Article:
Thursday, April 17, 2008

Prom Night Review

This is probably one of the best 'produced' movies of the year. I don't mean best acted, filmed, directed, written or anything like that, just that it's the perfect money making project. Budgeted at less than $20 million (and opening to $21 million domestically) Prom Night is not only released at the perfect time of year (prom season) but has all the necessary ingredients of a (financially) successful horror film: good looking people, a slick, creative trailer, a box office friendly PG-13 rating and the use of the long dormant slasher genre. The film itself is a whole other matter, as it's really quite a mess. The direction is horrible and, generally, the film relies on jump cuts or shadows 'wooshing' across the screen for scares rather than actual horror. The writing is piss poor as well. I guess the biggest problem with this one is that, on the whole, it's just pretty damn boring. I give it credit for three reasons. First, the writers actually manage to come up with vaguely plausible reasons for people to be seperated from the prom area (and then, of course, slaughtered). Second, Scott Porter from Friday Night Lights really seems to try to make the best of some awful lines and is the only supporting character that musters any sort of emotional connection. Finally, Brittany Snow is actually quite a good actress and, like Porter, does a good job making the best of a shoddy script. With her wonderfully expressive eyes Snow manages to make her character, more or less, believably damaged by the events of her past (the film's slasher had killed her family years earlier and now is out to get her). I hope Snow uses the financial success of this one to get herself attached to some better projects because I think she has the talent to have a really nice career. By and large all the other supporting performances fall somewhere in the mediocre to terrible range. I found the film's PG-13 rating to be detrimental to the scariness: it makes all the horror less effective when the only effect of being brutally murdered with a knife is four one-dollar-bill-sized red splotches on a victim's shirt or a so-clean it isn't even noticed at first neck wound. The film's other major problem is the climax and ending. Snow has done such a good job creating a character that's believably been damaged by her prior experiences with this killer that what are we to believe happens afterwards? Is there any other potential outcome beyond her becoming a recluse, especially after the deaths of even more friends? It kind of deadens the whole thing that really the only potential outcomes of this are Snow's death or her character's complete emotional destruction. This could have been a decent slasher flick with better writing and direction...alas it's just another junky horror movie with a pair of decent performances.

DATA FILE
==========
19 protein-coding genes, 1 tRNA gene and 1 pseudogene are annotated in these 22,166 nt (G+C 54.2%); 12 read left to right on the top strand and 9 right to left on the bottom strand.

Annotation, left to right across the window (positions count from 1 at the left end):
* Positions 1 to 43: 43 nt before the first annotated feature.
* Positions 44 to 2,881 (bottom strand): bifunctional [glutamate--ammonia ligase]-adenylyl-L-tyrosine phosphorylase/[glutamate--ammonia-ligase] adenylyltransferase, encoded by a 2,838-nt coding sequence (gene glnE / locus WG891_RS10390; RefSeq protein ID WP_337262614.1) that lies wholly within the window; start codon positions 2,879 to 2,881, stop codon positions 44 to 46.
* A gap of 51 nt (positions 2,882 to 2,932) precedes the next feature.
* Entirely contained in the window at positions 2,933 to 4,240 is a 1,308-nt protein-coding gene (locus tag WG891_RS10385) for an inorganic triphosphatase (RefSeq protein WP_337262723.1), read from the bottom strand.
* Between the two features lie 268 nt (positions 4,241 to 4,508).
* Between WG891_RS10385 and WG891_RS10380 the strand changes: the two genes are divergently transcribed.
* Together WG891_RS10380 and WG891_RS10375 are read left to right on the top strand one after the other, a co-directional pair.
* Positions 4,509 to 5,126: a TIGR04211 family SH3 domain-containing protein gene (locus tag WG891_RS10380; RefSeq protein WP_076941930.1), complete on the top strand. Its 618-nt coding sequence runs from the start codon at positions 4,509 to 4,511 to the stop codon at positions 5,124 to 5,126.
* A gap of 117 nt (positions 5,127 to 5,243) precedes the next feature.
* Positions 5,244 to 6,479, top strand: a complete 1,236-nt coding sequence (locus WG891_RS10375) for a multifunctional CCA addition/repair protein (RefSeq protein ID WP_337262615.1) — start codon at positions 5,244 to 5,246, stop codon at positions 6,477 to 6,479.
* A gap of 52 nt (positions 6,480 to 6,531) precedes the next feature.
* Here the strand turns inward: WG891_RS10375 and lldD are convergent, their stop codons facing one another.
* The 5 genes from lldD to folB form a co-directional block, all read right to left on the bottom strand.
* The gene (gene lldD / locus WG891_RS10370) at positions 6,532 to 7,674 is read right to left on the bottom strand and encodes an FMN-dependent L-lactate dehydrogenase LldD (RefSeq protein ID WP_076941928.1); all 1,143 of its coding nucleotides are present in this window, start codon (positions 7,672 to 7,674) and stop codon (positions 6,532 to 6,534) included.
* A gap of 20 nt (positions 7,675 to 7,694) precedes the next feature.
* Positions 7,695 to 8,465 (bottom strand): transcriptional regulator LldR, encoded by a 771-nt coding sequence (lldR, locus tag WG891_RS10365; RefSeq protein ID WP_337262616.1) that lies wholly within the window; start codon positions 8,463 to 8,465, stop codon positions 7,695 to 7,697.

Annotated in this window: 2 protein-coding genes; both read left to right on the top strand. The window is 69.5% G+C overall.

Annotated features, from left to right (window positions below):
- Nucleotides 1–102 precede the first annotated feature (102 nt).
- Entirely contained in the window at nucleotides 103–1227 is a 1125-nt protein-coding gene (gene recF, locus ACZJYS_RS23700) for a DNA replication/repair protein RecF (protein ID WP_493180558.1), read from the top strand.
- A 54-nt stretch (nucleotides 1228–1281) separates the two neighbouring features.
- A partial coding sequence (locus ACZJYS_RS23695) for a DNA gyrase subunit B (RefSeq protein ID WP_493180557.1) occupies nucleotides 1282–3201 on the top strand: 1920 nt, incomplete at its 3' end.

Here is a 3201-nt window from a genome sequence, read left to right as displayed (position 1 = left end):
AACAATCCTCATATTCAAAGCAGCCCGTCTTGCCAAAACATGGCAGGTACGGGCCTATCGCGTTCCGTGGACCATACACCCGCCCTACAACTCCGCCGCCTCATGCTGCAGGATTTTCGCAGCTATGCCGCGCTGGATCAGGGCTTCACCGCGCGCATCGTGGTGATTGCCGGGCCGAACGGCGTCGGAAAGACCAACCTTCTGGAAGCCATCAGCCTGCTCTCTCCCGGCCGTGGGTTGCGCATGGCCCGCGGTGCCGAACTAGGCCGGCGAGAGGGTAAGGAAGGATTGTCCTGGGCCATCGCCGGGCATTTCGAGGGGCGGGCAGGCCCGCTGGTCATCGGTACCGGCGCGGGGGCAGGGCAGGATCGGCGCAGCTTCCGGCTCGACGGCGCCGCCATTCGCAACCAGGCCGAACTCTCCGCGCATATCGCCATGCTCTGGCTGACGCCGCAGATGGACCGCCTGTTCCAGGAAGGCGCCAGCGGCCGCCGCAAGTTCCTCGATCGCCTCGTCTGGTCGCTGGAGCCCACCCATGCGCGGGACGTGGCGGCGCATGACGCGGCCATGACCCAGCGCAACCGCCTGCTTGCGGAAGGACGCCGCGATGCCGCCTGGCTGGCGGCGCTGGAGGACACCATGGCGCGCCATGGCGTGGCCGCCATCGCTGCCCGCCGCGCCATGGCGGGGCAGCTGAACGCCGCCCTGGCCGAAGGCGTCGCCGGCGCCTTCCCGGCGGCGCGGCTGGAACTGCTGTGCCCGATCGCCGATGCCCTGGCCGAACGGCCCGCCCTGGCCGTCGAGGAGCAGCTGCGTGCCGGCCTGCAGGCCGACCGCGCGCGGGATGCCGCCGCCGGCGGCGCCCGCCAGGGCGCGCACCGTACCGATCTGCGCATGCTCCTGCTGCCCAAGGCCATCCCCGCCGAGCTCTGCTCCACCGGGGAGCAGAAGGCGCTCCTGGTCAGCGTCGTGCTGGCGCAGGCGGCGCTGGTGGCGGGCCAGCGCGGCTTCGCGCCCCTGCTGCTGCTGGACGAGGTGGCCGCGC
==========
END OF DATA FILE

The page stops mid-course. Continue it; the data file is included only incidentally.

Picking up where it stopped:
Overall Score: 3/10

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